The left apocalypticism is reaching middle age, and then it has behind it a record of not getting things quite right, but it’s still pretty strong. That’s a weird turn of events for me. With this apocalypticism about climate has come apocalypticism about politics on the left. And Donald Trump has really been cast as the anti-Christ, and as the final bringer of total breakdown, and the destruction of society and democracy. And so structurally, I see the left as being in the position that the right was back in the ‘70s.
There’s a problem psychologically with apocalyptic apprehension, which is that you stop building. You stop thinking past a certain date line. You are playing completely to propitiate the gods and to stave off disaster, but you stop really thinking in long-term, rational, and incremental ways. And I think that’s too bad because insofar as it was valuable, the traditional progressive left thought in long spans about how we might alleviate common and historical ills, poverty, the powerlessness of the worker, how we might clean up the environment. Because environmentalism is no longer, “How do we protect species, and have clean water, and clean air?” It’s all about, “How do we avoid this thunderous, terrible, super collapse?”
I think it’s a disease of the mind, to be honest. I mean we take our eyes off the fact that every one of us is going to die individually and become concentrated on some massive collective destruction, which doesn’t come. We can be certain our individual demise is coming, but we instead concentrate on catastrophes of a collective nature that don’t ever seem to arrive. And it destabilizes people, it especially demoralizes young people, and it causes you to stop thinking in larger parts of time, and makes everything so damn urgent that you don’t even know whether to make plans. One of the popular novels of the earlier apocalyptic period was On The Beach, where the world has had a nuclear exchange, and some people are just living for the moment on a beach in the South Pacific, having sex, and doing the last things they want to do before the inevitable radioactive cloud comes over. And I don’t want society to fall prey to that syndrome, but I can see all the ingredients for it.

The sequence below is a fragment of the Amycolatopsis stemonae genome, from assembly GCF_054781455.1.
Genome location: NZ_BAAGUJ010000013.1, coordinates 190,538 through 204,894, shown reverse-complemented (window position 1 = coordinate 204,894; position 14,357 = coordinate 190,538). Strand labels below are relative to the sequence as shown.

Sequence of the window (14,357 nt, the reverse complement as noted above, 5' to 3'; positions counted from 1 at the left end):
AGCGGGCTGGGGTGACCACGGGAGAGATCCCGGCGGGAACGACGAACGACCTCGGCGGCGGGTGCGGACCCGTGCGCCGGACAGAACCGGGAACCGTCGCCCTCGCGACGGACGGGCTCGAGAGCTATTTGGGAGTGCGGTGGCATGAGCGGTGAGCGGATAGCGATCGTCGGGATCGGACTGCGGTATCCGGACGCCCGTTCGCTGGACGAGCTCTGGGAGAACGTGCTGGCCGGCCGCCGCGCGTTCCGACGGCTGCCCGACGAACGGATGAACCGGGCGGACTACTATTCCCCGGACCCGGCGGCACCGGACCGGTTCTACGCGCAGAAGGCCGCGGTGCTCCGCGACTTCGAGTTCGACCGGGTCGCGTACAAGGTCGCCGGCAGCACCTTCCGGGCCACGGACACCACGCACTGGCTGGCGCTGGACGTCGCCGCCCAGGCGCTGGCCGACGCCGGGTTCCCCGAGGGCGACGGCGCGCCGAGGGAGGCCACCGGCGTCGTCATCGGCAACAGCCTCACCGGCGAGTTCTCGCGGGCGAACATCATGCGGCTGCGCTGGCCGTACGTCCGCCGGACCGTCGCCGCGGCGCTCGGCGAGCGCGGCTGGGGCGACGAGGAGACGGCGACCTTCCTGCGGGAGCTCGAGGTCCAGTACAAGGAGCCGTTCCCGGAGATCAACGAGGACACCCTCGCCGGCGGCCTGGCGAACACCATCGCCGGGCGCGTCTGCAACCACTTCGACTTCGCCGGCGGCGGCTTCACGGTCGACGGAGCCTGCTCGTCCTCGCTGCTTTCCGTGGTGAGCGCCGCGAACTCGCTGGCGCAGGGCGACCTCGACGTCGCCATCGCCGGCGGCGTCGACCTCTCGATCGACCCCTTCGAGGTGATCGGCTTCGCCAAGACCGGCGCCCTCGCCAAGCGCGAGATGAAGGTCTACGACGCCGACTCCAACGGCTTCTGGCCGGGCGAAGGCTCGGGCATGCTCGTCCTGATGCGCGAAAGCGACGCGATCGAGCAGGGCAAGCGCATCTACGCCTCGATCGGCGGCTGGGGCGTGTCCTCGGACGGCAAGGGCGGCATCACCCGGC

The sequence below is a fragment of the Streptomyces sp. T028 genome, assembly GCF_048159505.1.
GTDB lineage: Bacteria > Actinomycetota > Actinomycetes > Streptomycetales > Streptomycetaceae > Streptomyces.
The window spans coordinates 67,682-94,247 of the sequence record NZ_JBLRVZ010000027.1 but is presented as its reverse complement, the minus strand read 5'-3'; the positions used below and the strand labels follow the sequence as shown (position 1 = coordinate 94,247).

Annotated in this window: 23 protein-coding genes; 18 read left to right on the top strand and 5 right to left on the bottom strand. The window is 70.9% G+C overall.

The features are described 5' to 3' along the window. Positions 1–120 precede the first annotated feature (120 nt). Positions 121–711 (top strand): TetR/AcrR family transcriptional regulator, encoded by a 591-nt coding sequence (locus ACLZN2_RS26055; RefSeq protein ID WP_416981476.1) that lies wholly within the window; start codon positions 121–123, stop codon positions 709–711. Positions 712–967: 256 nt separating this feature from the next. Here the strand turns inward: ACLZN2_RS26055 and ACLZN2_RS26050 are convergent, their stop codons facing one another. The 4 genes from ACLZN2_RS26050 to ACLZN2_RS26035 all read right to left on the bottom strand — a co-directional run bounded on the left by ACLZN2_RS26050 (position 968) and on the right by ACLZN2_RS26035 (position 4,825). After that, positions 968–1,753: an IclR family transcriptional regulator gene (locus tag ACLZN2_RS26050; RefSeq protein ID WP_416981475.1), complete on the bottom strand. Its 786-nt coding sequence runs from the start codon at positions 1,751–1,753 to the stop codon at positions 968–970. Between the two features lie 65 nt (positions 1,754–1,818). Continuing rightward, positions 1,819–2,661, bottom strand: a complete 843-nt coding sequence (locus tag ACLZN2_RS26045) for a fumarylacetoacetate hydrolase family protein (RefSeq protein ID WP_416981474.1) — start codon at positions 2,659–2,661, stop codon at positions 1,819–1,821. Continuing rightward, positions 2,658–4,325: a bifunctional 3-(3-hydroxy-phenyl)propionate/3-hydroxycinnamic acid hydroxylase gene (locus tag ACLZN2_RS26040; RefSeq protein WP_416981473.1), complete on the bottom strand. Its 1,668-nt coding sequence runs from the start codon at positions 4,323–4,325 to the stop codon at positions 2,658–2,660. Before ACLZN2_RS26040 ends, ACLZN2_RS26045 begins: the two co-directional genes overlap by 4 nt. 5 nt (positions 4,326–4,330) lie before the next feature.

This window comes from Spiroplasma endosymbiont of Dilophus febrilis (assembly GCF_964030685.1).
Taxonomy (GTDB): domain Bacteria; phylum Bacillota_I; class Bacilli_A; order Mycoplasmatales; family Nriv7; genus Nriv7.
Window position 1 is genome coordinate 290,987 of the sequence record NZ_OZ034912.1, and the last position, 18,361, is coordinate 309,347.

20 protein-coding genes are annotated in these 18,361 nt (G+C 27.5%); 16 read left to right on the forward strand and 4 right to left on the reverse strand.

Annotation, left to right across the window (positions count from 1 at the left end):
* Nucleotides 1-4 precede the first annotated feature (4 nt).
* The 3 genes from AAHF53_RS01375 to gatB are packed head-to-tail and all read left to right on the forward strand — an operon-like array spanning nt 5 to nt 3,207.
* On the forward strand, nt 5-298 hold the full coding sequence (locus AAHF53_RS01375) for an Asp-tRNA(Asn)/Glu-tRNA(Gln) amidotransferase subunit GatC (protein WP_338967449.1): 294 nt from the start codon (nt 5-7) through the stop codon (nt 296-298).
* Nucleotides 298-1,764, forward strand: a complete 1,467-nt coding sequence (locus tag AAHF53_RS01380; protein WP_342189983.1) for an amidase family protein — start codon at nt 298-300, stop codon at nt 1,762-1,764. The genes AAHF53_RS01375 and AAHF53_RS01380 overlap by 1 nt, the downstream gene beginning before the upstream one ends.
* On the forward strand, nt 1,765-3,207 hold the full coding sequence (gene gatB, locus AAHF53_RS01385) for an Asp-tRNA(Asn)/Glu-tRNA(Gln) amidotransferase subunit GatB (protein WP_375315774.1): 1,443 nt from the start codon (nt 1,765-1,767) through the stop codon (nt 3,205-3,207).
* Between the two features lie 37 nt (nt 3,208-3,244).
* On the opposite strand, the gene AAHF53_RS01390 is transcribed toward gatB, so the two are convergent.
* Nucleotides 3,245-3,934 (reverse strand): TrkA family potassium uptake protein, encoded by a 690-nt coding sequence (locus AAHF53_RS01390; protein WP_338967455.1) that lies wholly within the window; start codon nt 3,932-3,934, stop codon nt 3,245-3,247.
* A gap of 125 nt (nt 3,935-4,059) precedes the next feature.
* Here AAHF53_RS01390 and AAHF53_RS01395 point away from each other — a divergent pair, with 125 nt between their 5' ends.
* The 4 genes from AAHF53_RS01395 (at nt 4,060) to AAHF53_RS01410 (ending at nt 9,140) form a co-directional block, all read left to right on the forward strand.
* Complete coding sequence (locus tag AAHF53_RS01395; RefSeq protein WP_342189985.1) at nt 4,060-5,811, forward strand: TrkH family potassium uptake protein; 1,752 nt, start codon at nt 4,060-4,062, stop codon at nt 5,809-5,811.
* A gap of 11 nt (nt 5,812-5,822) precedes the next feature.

I mean they’ve been here for a while, and you’re right, young people regularly ... I’ve talked to 23-year-olds who are like, “I’m so old.” They say things like, “I’m so old,” or, “What’s going to happen,” or, “Why bother?” And I’m like this is the age at which you’re supposed to be psyched, man.
Matt Taibbi: Yeah, screw it.
Walter Kirn: They’re sure not saving for their retirement.
Matt Taibbi: When I was in my 20s, I was very consciously into the whole carpe diem idea, live like there’s no tomorrow, William Blake’s idea of, “Sooner murder an infant in the cradle than nurse unacted desires.” You’re only going to go around once; you might as well have as many experiences as you can. Then of course what happens is you grow up, and you realize that there is a tomorrow, and that living like there’s no tomorrow ends up having costs, and that’s what maturing is. But this political version of that, where we believe that politics is about these awesome final confrontations that are inevitably going to happen, and we don’t want to avoid them, we want to accelerate our way toward them because we are put on this earth to be warriors in this great battle. That seems to be the mentality of a lot of people who should just be having fun at the moment.
Walter Kirn: Well, the right is coming up strong now in the apocalyptic category. I’ve got to say there’s a resurgence, because I’m seeing them talk about CW2, with reference to this Trump indictment and other things. And their sense that the culture is spiraling out of control morally. CW1 sucked, more people should immerse themselves in the history of CW1 before they start tweeting about CW2, I think. Because the weaponry is much more advanced than it was the first time, and the first time was bad. I feel like in ways I’m sympathetic to the Isaac Asimov notion that stupid people, and out of touch people, and people who can’t get out on the battlefield may be our salvation.
When I grew up, there was a terrible word that they used for people who didn’t watch the news, they were apathetic. Apathy, I’m starting to feel a little nostalgia or sympathy for apathy. Maybe we could use more of it. Just the Be Apathetic and Chill Party, let’s just make sure that no matter what else happens, a few of us are still around. Can we take some of the combatants off the battlefield?
One thing in my reporting over the years about politics, I have noticed, is that political activism and political passion attracts inordinately the imbalanced human being. I went to the Reform Party convention, I remember, back when Pat Buchanan was taking up the mantle of Ross Perot, and it was this homemade party. It was meeting in Fort Worth, and around 2000. I went around the convention hall, and these are all the unaffiliated floaters of American politics. They didn’t have a home on the right or the left.